Before I met Marc, I had no idea what "working cattle" meant... and if I'm honest I probably still don't know what all is involved in sending cattle through a chute. Heck, I didn't even know what a "chute" was. I didn't know the difference between a steer and a cow and a heifer.
So with that shining reputation in mind, you can now read the following with the knowledge of my abilities and therefore NOT judge me. Too harshly anyways.
It was a cloudy Wednesday morning and my very first morning working cattle! It was early so I was wearing some extra glamorous leggings, an old college t-shirt, a Co-op ball cap, and some polka dot muck boots. Okay, if I'm honest I wear that even when I don't have to get up early. Comfort is key.
I was feeling pretty good about my cattle-driving clad self as we drove over to the farm to run the cattle through the chute. I felt pretty good, until I was surrounded by mooing mama cows, mooing calves, and a mooing bull. You got it, lots of loud mooing. Which I never thought would be intimidating. When you ask your 2 year old niece what a cow says, "mooOOoo" sounds so cute. When you make cows mad and they "MOOOO"... it's downright frightening!
Not only were all the cows letting us know how they all felt, moving cows through pens and into the chute sets up a semi-tense environment. Or maybe it just feels that way for a newbie country girl... regardless, I was feeling tense, from my ball cap all the way down to my newly manured boots.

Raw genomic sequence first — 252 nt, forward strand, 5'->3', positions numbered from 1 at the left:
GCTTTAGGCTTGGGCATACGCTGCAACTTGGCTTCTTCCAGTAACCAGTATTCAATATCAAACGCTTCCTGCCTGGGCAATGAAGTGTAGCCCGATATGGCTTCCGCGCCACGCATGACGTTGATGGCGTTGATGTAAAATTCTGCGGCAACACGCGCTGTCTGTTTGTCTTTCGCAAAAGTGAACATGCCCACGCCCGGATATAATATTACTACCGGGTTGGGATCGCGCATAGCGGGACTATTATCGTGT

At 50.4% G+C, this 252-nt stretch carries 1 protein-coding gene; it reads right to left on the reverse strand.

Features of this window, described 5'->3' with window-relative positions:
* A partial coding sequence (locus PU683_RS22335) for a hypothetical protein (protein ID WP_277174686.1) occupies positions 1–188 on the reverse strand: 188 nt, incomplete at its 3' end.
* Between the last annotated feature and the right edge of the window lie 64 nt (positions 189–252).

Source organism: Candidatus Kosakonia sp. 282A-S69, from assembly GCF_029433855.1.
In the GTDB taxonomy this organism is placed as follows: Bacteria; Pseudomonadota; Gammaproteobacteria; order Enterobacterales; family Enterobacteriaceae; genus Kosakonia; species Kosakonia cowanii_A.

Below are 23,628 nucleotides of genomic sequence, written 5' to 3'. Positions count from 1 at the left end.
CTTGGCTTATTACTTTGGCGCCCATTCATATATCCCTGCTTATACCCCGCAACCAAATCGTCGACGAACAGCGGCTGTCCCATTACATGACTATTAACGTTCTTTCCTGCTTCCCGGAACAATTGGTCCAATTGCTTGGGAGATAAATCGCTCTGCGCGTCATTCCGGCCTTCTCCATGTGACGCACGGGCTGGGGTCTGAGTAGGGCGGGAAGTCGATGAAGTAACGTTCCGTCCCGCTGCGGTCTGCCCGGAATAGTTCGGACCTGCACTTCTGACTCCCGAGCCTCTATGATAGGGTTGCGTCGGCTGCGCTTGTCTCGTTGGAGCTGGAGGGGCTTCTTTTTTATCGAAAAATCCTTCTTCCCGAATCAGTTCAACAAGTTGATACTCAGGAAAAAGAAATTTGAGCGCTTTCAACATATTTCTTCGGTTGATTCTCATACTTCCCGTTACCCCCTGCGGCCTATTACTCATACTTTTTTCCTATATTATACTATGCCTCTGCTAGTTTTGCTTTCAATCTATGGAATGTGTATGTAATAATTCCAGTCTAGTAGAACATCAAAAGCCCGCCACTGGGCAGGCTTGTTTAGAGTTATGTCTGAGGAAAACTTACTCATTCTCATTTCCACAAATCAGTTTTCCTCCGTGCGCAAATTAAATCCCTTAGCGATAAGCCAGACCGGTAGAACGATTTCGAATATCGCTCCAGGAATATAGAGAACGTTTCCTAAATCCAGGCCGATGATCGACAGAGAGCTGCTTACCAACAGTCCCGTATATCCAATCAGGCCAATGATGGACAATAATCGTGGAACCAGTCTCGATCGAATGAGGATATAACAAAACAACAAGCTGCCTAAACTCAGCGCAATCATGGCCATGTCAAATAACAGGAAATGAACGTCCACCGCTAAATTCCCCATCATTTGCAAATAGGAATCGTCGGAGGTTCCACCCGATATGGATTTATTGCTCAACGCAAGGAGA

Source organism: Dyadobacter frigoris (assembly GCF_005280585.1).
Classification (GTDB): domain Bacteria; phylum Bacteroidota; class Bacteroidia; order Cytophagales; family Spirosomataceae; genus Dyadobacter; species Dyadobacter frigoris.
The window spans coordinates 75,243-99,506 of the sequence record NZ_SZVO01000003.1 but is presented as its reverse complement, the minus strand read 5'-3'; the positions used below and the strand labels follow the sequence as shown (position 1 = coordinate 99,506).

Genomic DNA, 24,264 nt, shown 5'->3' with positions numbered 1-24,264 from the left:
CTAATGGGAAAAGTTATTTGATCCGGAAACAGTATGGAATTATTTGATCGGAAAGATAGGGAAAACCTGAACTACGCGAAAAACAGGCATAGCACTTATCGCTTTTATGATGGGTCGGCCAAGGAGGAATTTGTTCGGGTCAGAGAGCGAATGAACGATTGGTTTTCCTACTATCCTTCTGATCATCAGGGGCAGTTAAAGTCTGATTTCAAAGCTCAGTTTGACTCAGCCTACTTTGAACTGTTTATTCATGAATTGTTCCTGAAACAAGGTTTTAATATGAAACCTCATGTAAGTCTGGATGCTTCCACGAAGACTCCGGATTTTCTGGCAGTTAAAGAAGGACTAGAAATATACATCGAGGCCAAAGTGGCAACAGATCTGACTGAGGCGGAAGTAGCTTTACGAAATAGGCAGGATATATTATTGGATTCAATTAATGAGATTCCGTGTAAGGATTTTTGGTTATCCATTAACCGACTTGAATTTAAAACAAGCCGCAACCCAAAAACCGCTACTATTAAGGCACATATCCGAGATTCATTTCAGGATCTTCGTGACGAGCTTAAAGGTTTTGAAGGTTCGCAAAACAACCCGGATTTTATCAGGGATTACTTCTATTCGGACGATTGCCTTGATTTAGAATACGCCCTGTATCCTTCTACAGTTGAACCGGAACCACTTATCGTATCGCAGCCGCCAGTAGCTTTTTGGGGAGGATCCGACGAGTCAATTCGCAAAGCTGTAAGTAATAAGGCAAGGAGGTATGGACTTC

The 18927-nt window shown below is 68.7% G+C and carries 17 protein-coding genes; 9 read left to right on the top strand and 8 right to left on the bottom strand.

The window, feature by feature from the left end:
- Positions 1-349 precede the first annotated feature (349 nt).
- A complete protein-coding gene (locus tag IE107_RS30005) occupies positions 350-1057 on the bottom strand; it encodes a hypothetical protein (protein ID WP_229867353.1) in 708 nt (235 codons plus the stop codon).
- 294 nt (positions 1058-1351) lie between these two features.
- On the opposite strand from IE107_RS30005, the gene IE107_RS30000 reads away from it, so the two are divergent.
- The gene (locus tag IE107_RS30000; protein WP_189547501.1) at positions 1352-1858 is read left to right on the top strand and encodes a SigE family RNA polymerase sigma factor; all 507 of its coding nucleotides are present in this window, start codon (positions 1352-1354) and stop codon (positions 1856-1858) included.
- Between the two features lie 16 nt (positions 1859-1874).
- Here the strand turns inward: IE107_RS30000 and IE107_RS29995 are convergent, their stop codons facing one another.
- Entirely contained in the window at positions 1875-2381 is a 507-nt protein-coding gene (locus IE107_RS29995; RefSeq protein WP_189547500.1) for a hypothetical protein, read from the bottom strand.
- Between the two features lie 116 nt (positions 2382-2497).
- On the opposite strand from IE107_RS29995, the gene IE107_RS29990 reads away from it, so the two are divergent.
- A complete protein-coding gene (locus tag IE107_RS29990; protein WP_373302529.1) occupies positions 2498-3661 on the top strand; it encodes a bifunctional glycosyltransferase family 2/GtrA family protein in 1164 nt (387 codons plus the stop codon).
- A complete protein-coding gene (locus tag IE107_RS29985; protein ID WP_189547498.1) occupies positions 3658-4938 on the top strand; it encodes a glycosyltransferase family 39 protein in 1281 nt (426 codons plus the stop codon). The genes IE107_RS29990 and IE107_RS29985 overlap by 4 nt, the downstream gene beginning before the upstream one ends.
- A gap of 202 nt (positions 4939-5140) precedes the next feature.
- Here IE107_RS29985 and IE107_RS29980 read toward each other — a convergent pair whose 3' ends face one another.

I was given a very important job. I was going to write down each cow's number and weight when they were in the chute getting shots and fly spray and whatnot. I tried to stay out of the way as much as possible so that Marc and Kirk could work. I stood to the side of the shed, and peeked my head around to see the scale and jot down the weight with each new cow.
"Number 23, 109.0 lbs" I wrote.
"Number 18, 89.5 lbs"... and the list continued with the cows weighing anywhere between 80 and 110 pounds.
Kirk turned to me after one particularly large mama cow exited the chute, "How much did she weigh?" He asked.
"104.5 pounds," I stated, very mater-of-factly. My job was important, I was finally giving some valuable information. But I thought his response was odd. Instead of commenting on how big she was or his surprise at the number, he gave me a second glance and then turned to work the next cow in line.
I continued in my job for around 10 cows when Marc came up and questioned me on how much Number 26 weighed. So I told him some number with the decimal. Without stopping he sort of chuckled and called over his shoulder on the way to vaccinate the cow in the chute, "There is no decimal on the scale."
"Yes there is!" I retorted, very confident in my ability to read an analog scale. I wasn't an idiot!
"No way that cow weighs a hundred pounds, babe." He said as he moved more cattle into line in front of the chute.
"Oh." Was all I muttered as I looked at my list. Then I walked up close to the scale to see either a glitch in the scale, or manure, or a smashed gnat... whatever it was looked deceivingly like a decimal point from my little corner of the shed.
I rolled my eyes at myself and felt like that smashed gnat. I was so tense about doing my job right and staying out of the way, that I wasn't thinking logically about how much a cow would weigh... What would a suburban girl care how much a dumb cow weighed anyways?
So... I'm not the best when I make mistakes like that. Typically very hard on myself. (please know I don't think cows are dumb... Marc, that was for you if you read this. I was just upset) BUT now I think its hilarious and I told Marc this last time we worked the calves that I would make sure to include the decimal point again. ;)